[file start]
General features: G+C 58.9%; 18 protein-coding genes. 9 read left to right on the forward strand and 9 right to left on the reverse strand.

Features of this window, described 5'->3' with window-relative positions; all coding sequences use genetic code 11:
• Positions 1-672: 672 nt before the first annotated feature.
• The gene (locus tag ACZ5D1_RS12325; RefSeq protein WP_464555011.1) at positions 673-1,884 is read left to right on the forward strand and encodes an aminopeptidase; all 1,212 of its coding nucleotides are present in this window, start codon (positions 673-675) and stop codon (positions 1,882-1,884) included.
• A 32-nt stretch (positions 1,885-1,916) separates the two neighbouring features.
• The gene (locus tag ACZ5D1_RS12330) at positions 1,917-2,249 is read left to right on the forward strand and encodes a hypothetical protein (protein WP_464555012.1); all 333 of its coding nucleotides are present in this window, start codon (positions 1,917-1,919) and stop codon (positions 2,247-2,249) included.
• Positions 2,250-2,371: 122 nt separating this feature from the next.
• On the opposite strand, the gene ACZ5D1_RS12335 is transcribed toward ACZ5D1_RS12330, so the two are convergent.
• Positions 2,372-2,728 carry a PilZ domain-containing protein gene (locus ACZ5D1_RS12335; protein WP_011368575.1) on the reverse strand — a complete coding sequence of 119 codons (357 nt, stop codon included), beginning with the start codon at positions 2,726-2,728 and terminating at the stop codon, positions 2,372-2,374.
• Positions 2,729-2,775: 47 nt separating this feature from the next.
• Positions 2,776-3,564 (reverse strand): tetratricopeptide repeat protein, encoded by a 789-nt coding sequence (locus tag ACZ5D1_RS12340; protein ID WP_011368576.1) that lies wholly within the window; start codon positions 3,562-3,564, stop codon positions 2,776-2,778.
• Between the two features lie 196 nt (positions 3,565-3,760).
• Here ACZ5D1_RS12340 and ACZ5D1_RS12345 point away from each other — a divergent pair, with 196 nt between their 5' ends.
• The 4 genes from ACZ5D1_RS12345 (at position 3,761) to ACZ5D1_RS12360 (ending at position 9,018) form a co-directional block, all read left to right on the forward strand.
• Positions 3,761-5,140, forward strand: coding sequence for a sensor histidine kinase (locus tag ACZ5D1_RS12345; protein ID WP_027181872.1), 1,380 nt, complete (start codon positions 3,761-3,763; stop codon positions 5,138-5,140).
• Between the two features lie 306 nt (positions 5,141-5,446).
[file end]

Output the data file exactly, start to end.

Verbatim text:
General features: G+C 58.9%; 18 protein-coding genes. 9 read left to right on the forward strand and 9 right to left on the reverse strand.

Features of this window, described 5'->3' with window-relative positions; all coding sequences use genetic code 11:
• Positions 1-672: 672 nt before the first annotated feature.
• The gene (locus tag ACZ5D1_RS12325; RefSeq protein WP_464555011.1) at positions 673-1,884 is read left to right on the forward strand and encodes an aminopeptidase; all 1,212 of its coding nucleotides are present in this window, start codon (positions 673-675) and stop codon (positions 1,882-1,884) included.
• A 32-nt stretch (positions 1,885-1,916) separates the two neighbouring features.
• The gene (locus tag ACZ5D1_RS12330) at positions 1,917-2,249 is read left to right on the forward strand and encodes a hypothetical protein (protein WP_464555012.1); all 333 of its coding nucleotides are present in this window, start codon (positions 1,917-1,919) and stop codon (positions 2,247-2,249) included.
• Positions 2,250-2,371: 122 nt separating this feature from the next.
• On the opposite strand, the gene ACZ5D1_RS12335 is transcribed toward ACZ5D1_RS12330, so the two are convergent.
• Positions 2,372-2,728 carry a PilZ domain-containing protein gene (locus ACZ5D1_RS12335; protein WP_011368575.1) on the reverse strand — a complete coding sequence of 119 codons (357 nt, stop codon included), beginning with the start codon at positions 2,726-2,728 and terminating at the stop codon, positions 2,372-2,374.
• Positions 2,729-2,775: 47 nt separating this feature from the next.
• Positions 2,776-3,564 (reverse strand): tetratricopeptide repeat protein, encoded by a 789-nt coding sequence (locus tag ACZ5D1_RS12340; protein ID WP_011368576.1) that lies wholly within the window; start codon positions 3,562-3,564, stop codon positions 2,776-2,778.
• Between the two features lie 196 nt (positions 3,565-3,760).
• Here ACZ5D1_RS12340 and ACZ5D1_RS12345 point away from each other — a divergent pair, with 196 nt between their 5' ends.
• The 4 genes from ACZ5D1_RS12345 (at position 3,761) to ACZ5D1_RS12360 (ending at position 9,018) form a co-directional block, all read left to right on the forward strand.
• Positions 3,761-5,140, forward strand: coding sequence for a sensor histidine kinase (locus tag ACZ5D1_RS12345; protein ID WP_027181872.1), 1,380 nt, complete (start codon positions 3,761-3,763; stop codon positions 5,138-5,140).
• Between the two features lie 306 nt (positions 5,141-5,446).